BY CHARLOTTE DRACOPOULOS
Sheridan launched a new program this fall geared toward first-year students that will help them as they transition to college life.
The Fall Transition Experience Program at Sheridan is an eight-week series of workshops being held at Trafalgar Campus. Run by the Library, Accessible Learning and Wellness & Counselling, each session focuses on different topics that are designed to promote students’ success in their first year. Some of those topics include time management, using the library website, and stress management.
The series began Sept. 18 and will continue twice a week until Nov. 28.
This is just one of the many resources the college offers to help students navigate and adapt to post-secondary life.
Sheridan’s website has a page dedicated to first-year students with a FAQs and Resources page meant to help answer some of the questions they may have, as well as connect them with resources that will help.
One of those resources is Accessible Learning which is meant to “facilitate equitable access” for students, according to the Sheridan website. Their philosophy stated on their web page states that they believe “all qualified student should have the opportunity to be successful” and that they support “the student’s right and responsibility to self-advocate and encourage the building of independence.”
Sheridan also provides free counselling services that “supports the academic, personal, and social growth of students from diverse backgrounds with specific, individual needs,” according to the Wellness & Counselling webpage. All appointments are confidential and can provide students with counselling for issues such as stress, anxiety, self-esteem, financial problems and time management.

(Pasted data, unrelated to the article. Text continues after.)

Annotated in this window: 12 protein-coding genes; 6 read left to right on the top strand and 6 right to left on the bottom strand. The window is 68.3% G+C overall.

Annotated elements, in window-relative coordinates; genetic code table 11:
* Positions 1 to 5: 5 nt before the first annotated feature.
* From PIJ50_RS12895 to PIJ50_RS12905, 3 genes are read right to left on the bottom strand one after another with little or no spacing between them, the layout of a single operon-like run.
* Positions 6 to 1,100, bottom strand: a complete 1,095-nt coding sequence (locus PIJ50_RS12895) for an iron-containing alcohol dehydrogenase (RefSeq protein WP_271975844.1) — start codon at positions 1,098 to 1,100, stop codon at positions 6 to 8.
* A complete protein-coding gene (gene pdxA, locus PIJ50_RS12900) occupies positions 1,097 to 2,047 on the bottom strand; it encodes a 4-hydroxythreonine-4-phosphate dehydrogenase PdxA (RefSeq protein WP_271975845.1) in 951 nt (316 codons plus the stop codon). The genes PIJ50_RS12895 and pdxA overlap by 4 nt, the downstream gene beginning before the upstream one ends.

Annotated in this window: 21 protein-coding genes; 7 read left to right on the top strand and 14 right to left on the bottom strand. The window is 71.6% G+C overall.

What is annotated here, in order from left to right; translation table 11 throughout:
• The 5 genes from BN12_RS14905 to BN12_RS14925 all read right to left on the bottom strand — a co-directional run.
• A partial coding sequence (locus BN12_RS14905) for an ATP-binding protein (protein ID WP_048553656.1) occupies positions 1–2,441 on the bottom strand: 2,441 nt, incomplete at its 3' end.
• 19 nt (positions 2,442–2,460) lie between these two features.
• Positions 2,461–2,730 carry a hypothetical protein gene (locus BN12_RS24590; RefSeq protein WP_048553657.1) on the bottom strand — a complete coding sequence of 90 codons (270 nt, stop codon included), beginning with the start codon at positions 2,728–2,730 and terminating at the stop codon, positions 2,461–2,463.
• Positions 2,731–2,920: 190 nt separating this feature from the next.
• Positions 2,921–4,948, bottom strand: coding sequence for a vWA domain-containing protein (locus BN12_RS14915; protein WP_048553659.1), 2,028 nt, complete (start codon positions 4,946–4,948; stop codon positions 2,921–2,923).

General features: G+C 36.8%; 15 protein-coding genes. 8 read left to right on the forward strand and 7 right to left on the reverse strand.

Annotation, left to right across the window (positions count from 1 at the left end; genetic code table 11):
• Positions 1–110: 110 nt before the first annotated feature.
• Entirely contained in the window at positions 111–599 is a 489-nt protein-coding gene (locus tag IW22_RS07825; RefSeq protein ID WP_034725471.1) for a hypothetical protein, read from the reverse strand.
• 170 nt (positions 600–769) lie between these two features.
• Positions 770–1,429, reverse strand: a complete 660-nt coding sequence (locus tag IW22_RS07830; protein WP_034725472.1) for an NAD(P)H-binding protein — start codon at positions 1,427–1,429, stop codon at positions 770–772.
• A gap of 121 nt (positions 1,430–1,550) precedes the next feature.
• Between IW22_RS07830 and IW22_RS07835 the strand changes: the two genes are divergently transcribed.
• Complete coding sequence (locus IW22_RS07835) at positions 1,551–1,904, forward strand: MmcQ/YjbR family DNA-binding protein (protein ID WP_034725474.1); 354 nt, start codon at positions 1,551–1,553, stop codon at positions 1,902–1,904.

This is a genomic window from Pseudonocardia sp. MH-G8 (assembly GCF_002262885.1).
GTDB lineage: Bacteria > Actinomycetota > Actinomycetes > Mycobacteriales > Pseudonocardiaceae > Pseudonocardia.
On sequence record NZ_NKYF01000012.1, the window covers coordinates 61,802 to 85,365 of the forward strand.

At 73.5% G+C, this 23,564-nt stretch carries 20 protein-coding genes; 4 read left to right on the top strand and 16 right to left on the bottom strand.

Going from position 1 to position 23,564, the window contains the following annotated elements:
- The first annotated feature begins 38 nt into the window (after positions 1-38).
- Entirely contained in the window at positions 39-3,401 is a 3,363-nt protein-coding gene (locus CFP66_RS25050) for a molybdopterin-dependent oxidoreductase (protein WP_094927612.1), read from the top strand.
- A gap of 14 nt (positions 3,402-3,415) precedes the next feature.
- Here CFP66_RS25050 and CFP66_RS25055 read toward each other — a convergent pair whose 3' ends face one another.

These resources go beyond just helping first-years and are available to all Sheridan students.
With these tools available Sheridan aims to promote student success in their first year of studies. But whether they are used is up to the students.
Asia Thomson, a first-year Journalism student, described her first year as fun. “I took general arts and science, I did it for one year and decided it wasn’t for me. Then I switched to Media Fundamentals. Now I am in Journalism.”
When asked what resources she used during her first year at the college she said she “didn’t use any, other than the computers.” Although she admits she probably should have used the tutoring services the college offers.
Apooiva Joshi, a first-year Public Relations student described his first year so far as “really nice.” He says it’s a really “team focused work force,” he got to know his classmates really well, and admires the fact that “classes really promote discussion.” Although he says, “things are starting to get a little intense, now that we’re in week three.”
He said he wanted to “talk to career services to have them look over my resume and LinkedIn account, and maybe join some clubs.”
First-year students are encouraged to attend the FTEPS sessions, and as well as utilize all the resources the college has to offer.